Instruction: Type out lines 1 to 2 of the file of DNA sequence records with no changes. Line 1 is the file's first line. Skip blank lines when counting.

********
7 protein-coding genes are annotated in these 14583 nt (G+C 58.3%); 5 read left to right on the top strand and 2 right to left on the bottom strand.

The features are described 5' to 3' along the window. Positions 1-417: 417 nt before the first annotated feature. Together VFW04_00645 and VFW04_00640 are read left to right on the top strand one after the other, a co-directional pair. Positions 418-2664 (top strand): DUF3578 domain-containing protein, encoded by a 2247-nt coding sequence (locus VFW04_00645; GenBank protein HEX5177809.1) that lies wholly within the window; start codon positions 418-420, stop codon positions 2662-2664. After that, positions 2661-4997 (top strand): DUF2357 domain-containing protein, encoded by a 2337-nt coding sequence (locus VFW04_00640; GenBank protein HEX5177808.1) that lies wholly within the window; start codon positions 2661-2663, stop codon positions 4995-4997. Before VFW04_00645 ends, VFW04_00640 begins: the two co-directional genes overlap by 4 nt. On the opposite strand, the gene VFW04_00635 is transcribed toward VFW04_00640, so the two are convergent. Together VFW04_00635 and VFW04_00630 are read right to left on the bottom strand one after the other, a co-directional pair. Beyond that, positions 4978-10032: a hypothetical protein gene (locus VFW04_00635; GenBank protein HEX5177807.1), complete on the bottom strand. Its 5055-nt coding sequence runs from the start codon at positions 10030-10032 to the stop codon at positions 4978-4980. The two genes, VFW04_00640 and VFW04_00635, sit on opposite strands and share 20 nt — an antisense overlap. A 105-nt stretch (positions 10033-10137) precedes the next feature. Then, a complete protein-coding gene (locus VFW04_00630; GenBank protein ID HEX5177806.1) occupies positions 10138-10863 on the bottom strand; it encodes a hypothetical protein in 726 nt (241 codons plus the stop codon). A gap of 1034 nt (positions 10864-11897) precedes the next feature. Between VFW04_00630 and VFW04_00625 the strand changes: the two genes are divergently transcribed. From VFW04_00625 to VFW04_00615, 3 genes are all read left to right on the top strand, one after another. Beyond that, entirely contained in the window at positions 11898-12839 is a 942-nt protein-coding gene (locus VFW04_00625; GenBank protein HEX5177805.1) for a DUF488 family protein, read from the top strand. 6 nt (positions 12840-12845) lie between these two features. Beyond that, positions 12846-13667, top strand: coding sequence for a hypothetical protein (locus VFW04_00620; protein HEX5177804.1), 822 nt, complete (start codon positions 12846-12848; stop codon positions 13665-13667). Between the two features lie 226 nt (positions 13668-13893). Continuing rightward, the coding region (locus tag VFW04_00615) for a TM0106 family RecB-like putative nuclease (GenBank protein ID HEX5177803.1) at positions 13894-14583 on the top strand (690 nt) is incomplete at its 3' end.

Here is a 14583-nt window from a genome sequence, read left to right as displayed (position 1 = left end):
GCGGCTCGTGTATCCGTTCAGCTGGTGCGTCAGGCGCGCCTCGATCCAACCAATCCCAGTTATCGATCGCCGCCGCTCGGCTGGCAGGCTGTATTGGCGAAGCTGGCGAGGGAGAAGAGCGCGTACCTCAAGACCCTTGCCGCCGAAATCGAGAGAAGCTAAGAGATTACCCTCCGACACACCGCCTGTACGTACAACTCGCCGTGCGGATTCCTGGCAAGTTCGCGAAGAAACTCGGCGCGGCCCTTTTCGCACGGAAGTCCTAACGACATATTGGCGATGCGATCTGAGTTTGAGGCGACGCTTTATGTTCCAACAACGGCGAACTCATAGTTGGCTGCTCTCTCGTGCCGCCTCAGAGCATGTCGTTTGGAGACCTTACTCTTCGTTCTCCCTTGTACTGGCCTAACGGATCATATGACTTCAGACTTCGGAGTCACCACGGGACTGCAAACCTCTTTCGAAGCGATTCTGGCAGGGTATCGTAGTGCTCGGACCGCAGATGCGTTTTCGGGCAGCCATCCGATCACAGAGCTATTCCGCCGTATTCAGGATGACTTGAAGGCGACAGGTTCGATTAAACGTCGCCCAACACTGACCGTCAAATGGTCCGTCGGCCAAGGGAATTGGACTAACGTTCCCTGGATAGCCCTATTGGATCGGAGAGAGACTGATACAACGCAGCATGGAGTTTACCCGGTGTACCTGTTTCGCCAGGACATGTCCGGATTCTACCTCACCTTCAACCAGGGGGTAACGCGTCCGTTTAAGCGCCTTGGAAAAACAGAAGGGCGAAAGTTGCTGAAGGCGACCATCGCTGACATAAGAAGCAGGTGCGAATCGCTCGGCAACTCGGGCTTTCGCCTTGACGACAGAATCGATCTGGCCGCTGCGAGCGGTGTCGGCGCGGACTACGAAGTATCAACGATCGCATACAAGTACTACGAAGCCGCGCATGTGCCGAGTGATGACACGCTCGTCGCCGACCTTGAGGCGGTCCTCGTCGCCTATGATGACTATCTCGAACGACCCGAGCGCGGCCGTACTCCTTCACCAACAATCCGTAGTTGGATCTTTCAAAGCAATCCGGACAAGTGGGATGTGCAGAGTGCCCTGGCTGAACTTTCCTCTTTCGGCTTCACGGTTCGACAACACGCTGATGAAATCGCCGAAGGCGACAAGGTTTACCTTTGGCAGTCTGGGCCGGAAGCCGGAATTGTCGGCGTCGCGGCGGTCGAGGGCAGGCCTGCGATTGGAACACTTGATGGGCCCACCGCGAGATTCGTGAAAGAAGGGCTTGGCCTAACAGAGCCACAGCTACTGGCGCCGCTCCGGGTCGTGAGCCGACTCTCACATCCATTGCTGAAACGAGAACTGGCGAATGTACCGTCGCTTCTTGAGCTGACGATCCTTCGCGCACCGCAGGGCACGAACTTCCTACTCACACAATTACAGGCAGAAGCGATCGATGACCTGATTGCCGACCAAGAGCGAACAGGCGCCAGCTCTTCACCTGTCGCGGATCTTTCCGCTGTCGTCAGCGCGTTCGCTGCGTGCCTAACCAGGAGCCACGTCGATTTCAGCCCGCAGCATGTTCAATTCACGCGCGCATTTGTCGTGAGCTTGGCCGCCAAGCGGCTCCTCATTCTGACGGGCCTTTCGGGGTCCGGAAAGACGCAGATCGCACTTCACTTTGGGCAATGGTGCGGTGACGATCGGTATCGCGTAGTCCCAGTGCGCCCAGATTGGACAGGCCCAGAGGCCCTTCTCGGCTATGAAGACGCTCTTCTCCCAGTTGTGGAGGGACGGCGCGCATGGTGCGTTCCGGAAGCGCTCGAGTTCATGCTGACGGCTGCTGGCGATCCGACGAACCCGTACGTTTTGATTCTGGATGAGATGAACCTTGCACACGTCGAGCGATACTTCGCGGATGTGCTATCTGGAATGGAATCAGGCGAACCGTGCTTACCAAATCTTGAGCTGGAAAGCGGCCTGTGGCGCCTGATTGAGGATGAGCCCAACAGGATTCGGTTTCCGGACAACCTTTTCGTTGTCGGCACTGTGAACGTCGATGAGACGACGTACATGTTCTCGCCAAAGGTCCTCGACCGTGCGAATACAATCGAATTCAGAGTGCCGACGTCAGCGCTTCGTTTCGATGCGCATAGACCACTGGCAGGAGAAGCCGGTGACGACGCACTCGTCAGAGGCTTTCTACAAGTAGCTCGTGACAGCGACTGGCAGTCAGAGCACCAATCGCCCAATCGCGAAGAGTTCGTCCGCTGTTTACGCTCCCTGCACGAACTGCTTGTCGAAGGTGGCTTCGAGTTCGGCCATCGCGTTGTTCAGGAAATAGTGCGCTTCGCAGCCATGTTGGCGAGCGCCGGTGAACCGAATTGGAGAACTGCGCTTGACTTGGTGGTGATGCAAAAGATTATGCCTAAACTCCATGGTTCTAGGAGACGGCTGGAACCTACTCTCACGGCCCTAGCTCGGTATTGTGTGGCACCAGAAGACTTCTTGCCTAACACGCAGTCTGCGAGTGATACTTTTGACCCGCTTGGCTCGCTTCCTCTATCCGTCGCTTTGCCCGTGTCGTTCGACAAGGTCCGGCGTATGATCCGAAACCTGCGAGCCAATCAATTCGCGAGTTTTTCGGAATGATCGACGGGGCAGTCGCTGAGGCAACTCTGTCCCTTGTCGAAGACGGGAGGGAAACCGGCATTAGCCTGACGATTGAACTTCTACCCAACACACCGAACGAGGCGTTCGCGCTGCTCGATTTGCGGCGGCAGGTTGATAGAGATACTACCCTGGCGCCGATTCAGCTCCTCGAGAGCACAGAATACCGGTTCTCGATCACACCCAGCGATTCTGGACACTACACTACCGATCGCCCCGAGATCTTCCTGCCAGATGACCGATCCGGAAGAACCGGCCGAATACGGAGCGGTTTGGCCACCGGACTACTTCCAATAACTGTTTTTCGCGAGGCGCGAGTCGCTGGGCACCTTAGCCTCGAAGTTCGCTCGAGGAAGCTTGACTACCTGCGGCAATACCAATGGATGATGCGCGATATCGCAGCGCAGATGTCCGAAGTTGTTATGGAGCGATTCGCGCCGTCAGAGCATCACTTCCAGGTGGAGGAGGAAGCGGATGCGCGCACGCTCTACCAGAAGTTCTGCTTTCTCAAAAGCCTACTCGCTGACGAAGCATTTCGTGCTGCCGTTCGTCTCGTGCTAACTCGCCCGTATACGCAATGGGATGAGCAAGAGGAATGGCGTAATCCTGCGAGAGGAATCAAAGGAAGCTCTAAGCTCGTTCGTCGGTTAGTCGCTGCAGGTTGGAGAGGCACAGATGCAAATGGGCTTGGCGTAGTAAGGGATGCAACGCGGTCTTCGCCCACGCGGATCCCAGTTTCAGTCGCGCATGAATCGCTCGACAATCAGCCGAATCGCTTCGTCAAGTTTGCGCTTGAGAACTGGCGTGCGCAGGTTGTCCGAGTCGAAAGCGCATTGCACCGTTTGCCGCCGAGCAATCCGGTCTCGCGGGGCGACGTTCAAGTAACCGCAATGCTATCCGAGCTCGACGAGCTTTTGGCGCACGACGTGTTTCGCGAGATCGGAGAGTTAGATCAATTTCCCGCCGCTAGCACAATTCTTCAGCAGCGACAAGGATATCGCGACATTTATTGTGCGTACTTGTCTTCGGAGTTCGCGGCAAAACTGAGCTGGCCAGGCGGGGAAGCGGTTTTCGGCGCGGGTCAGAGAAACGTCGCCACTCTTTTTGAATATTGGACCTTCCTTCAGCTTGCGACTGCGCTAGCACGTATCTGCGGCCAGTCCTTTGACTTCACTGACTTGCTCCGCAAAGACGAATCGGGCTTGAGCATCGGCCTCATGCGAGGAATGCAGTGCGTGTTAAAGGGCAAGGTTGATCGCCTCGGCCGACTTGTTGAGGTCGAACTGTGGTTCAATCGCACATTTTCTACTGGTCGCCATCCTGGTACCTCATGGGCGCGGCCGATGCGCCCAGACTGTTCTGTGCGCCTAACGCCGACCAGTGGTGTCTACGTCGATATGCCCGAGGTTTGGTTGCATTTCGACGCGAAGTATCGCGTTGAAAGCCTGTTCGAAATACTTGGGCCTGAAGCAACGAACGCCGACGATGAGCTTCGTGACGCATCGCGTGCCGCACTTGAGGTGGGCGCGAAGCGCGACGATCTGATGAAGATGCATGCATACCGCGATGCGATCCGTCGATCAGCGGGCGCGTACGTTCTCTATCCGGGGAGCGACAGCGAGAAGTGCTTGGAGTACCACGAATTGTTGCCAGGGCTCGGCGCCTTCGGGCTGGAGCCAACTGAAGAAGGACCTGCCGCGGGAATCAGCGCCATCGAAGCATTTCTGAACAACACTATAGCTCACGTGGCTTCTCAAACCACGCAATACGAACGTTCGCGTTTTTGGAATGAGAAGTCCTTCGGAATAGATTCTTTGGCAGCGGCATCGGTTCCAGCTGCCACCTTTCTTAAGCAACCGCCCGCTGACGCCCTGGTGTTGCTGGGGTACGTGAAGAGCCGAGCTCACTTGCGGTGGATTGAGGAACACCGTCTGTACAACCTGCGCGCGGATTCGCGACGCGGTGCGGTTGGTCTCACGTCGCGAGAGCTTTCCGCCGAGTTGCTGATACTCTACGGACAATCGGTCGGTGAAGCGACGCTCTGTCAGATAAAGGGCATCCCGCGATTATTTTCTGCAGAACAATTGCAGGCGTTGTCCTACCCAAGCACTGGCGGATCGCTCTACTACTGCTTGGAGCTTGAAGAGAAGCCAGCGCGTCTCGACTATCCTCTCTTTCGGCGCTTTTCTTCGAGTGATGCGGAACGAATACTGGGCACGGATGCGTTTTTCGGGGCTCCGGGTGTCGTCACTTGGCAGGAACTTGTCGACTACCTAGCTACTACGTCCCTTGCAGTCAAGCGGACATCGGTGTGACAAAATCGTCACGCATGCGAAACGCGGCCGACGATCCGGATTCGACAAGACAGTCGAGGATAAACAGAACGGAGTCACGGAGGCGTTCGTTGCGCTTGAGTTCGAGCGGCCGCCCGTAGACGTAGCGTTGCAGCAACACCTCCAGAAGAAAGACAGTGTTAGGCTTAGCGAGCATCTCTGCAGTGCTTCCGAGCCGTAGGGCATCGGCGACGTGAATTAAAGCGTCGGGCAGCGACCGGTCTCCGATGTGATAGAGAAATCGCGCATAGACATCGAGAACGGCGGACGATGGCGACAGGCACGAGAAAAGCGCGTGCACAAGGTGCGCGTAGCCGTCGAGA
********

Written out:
7 protein-coding genes are annotated in these 14583 nt (G+C 58.3%); 5 read left to right on the top strand and 2 right to left on the bottom strand.

The features are described 5' to 3' along the window. Positions 1-417: 417 nt before the first annotated feature. Together VFW04_00645 and VFW04_00640 are read left to right on the top strand one after the other, a co-directional pair. Positions 418-2664 (top strand): DUF3578 domain-containing protein, encoded by a 2247-nt coding sequence (locus VFW04_00645; GenBank protein HEX5177809.1) that lies wholly within the window; start codon positions 418-420, stop codon positions 2662-2664. After that, positions 2661-4997 (top strand): DUF2357 domain-containing protein, encoded by a 2337-nt coding sequence (locus VFW04_00640; GenBank protein HEX5177808.1) that lies wholly within the window; start codon positions 2661-2663, stop codon positions 4995-4997. Before VFW04_00645 ends, VFW04_00640 begins: the two co-directional genes overlap by 4 nt. On the opposite strand, the gene VFW04_00635 is transcribed toward VFW04_00640, so the two are convergent. Together VFW04_00635 and VFW04_00630 are read right to left on the bottom strand one after the other, a co-directional pair. Beyond that, positions 4978-10032: a hypothetical protein gene (locus VFW04_00635; GenBank protein HEX5177807.1), complete on the bottom strand. Its 5055-nt coding sequence runs from the start codon at positions 10030-10032 to the stop codon at positions 4978-4980. The two genes, VFW04_00640 and VFW04_00635, sit on opposite strands and share 20 nt — an antisense overlap. A 105-nt stretch (positions 10033-10137) precedes the next feature. Then, a complete protein-coding gene (locus VFW04_00630; GenBank protein ID HEX5177806.1) occupies positions 10138-10863 on the bottom strand; it encodes a hypothetical protein in 726 nt (241 codons plus the stop codon). A gap of 1034 nt (positions 10864-11897) precedes the next feature. Between VFW04_00630 and VFW04_00625 the strand changes: the two genes are divergently transcribed. From VFW04_00625 to VFW04_00615, 3 genes are all read left to right on the top strand, one after another. Beyond that, entirely contained in the window at positions 11898-12839 is a 942-nt protein-coding gene (locus VFW04_00625; GenBank protein HEX5177805.1) for a DUF488 family protein, read from the top strand. 6 nt (positions 12840-12845) lie between these two features. Beyond that, positions 12846-13667, top strand: coding sequence for a hypothetical protein (locus VFW04_00620; protein HEX5177804.1), 822 nt, complete (start codon positions 12846-12848; stop codon positions 13665-13667). Between the two features lie 226 nt (positions 13668-13893). Continuing rightward, the coding region (locus tag VFW04_00615) for a TM0106 family RecB-like putative nuclease (GenBank protein ID HEX5177803.1) at positions 13894-14583 on the top strand (690 nt) is incomplete at its 3' end.